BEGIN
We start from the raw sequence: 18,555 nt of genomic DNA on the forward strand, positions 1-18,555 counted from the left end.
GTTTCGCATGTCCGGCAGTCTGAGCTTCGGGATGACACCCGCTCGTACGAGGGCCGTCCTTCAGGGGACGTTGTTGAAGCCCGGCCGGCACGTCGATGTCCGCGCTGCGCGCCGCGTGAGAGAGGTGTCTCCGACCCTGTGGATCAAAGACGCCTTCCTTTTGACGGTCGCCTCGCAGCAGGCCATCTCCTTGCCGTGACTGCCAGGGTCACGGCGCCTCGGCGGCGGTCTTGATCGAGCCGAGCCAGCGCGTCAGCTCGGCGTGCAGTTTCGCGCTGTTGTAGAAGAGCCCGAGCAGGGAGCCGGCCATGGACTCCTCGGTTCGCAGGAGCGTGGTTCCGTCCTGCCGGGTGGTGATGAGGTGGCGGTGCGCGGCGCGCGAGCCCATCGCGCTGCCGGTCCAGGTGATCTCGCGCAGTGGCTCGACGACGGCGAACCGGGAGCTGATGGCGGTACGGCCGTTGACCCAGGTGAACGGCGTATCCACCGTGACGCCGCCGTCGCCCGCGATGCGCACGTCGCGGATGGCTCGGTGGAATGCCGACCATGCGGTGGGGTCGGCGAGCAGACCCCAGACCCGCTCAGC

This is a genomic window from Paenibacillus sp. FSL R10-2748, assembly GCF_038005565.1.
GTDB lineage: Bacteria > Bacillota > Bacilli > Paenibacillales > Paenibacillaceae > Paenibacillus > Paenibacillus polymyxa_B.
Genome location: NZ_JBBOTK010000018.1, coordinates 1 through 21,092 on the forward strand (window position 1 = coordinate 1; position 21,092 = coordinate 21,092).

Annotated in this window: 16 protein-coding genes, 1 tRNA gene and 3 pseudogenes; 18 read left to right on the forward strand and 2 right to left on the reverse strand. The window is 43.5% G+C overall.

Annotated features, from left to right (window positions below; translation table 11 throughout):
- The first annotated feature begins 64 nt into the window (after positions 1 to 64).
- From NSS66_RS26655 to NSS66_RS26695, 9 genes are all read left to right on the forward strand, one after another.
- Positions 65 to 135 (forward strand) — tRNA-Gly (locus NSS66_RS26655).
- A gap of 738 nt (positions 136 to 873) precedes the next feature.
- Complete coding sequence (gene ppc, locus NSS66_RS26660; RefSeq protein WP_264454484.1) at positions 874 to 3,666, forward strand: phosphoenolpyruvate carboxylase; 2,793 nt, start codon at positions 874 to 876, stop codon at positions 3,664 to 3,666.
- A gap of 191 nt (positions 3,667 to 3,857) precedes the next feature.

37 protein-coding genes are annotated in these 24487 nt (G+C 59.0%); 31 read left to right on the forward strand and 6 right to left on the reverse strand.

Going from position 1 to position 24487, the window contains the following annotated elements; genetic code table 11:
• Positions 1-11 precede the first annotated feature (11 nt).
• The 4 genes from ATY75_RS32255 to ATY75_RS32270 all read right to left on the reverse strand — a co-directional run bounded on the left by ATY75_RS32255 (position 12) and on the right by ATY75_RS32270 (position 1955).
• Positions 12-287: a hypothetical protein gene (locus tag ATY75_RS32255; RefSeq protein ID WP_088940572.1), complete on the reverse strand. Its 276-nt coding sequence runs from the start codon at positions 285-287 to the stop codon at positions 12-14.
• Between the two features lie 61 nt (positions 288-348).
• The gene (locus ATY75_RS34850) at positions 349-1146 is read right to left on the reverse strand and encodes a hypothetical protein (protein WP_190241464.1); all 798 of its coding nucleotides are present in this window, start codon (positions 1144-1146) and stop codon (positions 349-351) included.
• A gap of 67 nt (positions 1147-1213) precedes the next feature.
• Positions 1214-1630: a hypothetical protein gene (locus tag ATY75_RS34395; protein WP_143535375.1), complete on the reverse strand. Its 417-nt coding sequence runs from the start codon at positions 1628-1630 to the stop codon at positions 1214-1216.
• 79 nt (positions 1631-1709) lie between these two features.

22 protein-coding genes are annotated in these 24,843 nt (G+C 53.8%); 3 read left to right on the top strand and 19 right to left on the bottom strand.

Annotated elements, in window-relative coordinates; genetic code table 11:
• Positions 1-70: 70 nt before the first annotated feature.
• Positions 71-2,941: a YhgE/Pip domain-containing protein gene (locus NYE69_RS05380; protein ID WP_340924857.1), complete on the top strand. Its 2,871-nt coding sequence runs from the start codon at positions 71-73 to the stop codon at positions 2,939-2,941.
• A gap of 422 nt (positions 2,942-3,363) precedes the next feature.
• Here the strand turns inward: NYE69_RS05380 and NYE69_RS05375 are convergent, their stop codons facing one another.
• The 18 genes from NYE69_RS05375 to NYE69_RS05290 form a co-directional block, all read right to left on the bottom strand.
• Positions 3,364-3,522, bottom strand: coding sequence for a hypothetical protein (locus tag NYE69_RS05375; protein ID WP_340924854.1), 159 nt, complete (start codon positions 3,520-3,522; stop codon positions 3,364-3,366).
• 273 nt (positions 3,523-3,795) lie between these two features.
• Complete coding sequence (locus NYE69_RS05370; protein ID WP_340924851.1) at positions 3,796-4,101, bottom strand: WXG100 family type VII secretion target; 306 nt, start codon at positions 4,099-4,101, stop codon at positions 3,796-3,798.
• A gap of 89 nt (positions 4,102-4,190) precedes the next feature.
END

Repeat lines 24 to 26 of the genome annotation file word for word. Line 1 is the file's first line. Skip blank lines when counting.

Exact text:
22 protein-coding genes are annotated in these 24,843 nt (G+C 53.8%); 3 read left to right on the top strand and 19 right to left on the bottom strand.

Annotated elements, in window-relative coordinates; genetic code table 11:
• Positions 1-70: 70 nt before the first annotated feature.